The Plugged-In Vacation: What's a Beach Without a Fax?

Everything about a late-June morning whispers "vacation."

At 6 a.m., soft sunlight slides under the window shade, becoming the gentlest of alarm clocks. During rush-hour commutes, lighter traffic turns normally lion-like drivers into slightly more lamb-like creatures - less rushed, less aggressive. And in offices, colorful summer clothes play a seasonal role in creating a more relaxed atmosphere, a less harried pace.

It's all enough to make even the most dedicated workers count the days until they can turn off their computers and change their voice mail messages to say, "I'll be on vacation until...."

But wait. This is also a month when the Vacation Gremlins are working overtime, devising ever more clever ways to keep employees mentally shackled to their jobs, wherever they might be.

This summer, for example, Host Marriott Services is installing tabletop personal computers at eight of its United States restaurants - seven in airports and another on the New Jersey Turnpike. For 33 cents a minute, payable by credit card, diners can compute while they chew. By reading their e-mail, surfing the Internet, and calling up data during lunch or dinner, they can prove to their boss - and everyone else - that they're never more than a cyberchip away from work.

If the six-month test proves successful, the company plans to install tabletop computers at a "fairly massive" number of its airport Pizza Huts, Chili's, and Cheers bars. Executives see it as a way to keep customers in restaurants and increase revenue.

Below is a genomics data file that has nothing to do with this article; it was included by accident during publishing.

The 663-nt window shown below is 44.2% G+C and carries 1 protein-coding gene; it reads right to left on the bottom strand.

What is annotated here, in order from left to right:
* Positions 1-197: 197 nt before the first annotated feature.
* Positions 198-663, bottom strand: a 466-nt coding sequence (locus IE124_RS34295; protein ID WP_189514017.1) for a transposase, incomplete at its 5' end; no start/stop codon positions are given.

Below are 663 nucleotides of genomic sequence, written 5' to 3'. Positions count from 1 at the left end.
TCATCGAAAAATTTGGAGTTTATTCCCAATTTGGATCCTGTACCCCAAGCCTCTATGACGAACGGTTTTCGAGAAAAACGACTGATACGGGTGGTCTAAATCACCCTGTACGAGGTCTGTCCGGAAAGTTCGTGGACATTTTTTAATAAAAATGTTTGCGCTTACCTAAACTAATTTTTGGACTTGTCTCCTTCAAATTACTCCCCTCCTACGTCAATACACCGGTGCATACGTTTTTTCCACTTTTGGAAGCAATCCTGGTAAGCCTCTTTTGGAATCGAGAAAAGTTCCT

This always-on-the-job approach may be the latest example of what another company, Kinko's, calls "officing," a way to "help you get the job done just about anywhere you are, at any hour, any way possible."

Officing? Just in case you don't understand the concept as a gerund, Kinko's also describes its services as a verb, touting its 24-hour business centers as "The new way to office."

No longer, the company brags, is its typical 3 a.m. customer a student pulling an all-nighter on a term paper. Instead, more and more businesses are using its office services "in the wee hours of the morning," getting a head start while "the rest of the business community is sound asleep."

Ah, progress. Thanks to places like Kinko's and Host Marriott Services, you can now office while you treat the kids to an airport pizza. You can office while the rest of the world wastes time sleeping. You can even office while you're supposed to be on vacation in Tahiti.

CompuServe also makes an urgent case for cyberspace links. In a full-page newspaper ad, the online network emphasizes that computer users need "reliable connectivity" to read e-mail, access the Internet, contact clients, and connect with business news. "Your time is valuable," it warns. "You can't afford to squander it."

"Reliable connectivity" is certainly better than unreliable connectivity. But from beepers that buzz in the middle of concert halls to cell phones that ring in briefcases on city street corners, it is as though the old American Express line has been updated to read, "Your office. Don't leave home without it."

Today, as all these electronic wonders follow users to the ends of the earth, they raise a summertime question: How do you hang a "Gone fishing" sign on the door of a virtual office?

Never mind CompuServe's warnings. This is the season when busy Americans can't afford not to squander time, shamelessly and joyously. It is a season to watch cotton-puff clouds meander across a June-blue sky, to read short stories and long novels, to listen to music uninterrupted, to walk with no particular destination, to indulge in an old hobby or start a new one.

Down with the anxiety-producing Vacation Gremlins. Up with the brave and freeing concept of "disconnectivity," liberating oneself from at least some of the electronic tethers.

It's time for a virtual vacation.

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